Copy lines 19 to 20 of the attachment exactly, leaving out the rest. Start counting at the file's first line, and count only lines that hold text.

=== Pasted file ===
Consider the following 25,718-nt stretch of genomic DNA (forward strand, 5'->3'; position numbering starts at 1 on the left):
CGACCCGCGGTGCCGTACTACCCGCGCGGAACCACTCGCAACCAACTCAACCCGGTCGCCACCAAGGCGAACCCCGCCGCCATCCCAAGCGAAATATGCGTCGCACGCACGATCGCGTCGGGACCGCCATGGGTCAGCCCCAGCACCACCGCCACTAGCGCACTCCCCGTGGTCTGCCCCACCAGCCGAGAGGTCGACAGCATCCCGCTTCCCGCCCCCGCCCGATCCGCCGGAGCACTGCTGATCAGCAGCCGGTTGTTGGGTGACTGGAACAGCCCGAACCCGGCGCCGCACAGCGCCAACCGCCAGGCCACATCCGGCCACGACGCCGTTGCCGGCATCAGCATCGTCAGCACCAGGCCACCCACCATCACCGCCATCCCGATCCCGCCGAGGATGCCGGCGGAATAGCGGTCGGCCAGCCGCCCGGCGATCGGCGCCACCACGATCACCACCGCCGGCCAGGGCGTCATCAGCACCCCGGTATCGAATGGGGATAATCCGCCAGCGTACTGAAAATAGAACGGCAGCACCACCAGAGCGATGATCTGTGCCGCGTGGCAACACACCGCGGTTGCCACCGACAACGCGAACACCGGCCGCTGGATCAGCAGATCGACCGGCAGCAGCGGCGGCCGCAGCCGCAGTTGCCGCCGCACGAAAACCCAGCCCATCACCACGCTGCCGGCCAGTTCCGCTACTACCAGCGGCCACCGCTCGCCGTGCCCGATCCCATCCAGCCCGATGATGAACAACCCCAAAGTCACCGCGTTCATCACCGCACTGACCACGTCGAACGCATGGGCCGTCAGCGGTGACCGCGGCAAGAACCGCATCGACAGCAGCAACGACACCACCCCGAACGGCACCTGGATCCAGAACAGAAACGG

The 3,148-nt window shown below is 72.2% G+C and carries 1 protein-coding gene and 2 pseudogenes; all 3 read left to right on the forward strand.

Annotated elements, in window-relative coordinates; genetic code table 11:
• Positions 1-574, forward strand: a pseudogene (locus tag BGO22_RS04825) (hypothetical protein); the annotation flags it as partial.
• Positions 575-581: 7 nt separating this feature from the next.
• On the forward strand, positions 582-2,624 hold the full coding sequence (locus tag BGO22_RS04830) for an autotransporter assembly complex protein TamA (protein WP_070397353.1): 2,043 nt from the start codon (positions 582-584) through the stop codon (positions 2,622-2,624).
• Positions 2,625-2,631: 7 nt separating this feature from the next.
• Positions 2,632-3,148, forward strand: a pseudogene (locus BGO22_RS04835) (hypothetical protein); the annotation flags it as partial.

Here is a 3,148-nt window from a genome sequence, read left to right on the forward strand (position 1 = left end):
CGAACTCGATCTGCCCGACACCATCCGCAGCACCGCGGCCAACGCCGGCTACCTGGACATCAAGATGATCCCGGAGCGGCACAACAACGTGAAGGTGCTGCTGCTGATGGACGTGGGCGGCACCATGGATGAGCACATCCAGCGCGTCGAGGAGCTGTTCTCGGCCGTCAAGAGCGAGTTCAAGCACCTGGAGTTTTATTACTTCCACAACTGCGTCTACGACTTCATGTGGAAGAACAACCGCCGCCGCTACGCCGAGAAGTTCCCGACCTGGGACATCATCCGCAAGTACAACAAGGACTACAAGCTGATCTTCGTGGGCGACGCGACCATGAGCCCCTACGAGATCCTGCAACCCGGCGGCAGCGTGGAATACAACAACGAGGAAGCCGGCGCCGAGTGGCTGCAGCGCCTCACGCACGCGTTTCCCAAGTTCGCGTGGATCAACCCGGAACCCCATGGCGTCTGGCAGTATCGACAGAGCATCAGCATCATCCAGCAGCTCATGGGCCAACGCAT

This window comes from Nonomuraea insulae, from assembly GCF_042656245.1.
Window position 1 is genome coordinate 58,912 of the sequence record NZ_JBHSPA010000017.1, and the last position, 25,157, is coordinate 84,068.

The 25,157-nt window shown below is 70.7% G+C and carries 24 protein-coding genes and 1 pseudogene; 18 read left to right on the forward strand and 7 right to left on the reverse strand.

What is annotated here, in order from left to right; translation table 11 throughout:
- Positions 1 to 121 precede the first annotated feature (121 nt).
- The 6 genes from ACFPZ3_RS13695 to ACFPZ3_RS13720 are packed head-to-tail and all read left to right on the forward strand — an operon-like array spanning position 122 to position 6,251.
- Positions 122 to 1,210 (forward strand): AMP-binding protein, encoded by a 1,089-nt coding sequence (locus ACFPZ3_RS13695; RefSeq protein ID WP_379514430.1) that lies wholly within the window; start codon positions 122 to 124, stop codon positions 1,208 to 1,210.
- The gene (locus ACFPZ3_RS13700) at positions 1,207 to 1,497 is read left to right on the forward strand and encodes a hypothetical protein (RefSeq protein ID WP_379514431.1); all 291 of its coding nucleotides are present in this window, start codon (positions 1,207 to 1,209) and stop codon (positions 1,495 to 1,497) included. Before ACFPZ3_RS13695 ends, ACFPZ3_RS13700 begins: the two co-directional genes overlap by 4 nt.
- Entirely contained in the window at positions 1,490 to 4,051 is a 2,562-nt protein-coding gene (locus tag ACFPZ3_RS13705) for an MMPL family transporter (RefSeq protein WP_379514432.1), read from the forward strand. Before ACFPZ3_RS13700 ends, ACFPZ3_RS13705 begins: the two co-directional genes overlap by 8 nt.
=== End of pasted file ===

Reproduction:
- The gene (locus ACFPZ3_RS13700) at positions 1,207 to 1,497 is read left to right on the forward strand and encodes a hypothetical protein (RefSeq protein ID WP_379514431.1); all 291 of its coding nucleotides are present in this window, start codon (positions 1,207 to 1,209) and stop codon (positions 1,495 to 1,497) included. Before ACFPZ3_RS13695 ends, ACFPZ3_RS13700 begins: the two co-directional genes overlap by 4 nt.
- Entirely contained in the window at positions 1,490 to 4,051 is a 2,562-nt protein-coding gene (locus tag ACFPZ3_RS13705) for an MMPL family transporter (RefSeq protein WP_379514432.1), read from the forward strand. Before ACFPZ3_RS13700 ends, ACFPZ3_RS13705 begins: the two co-directional genes overlap by 8 nt.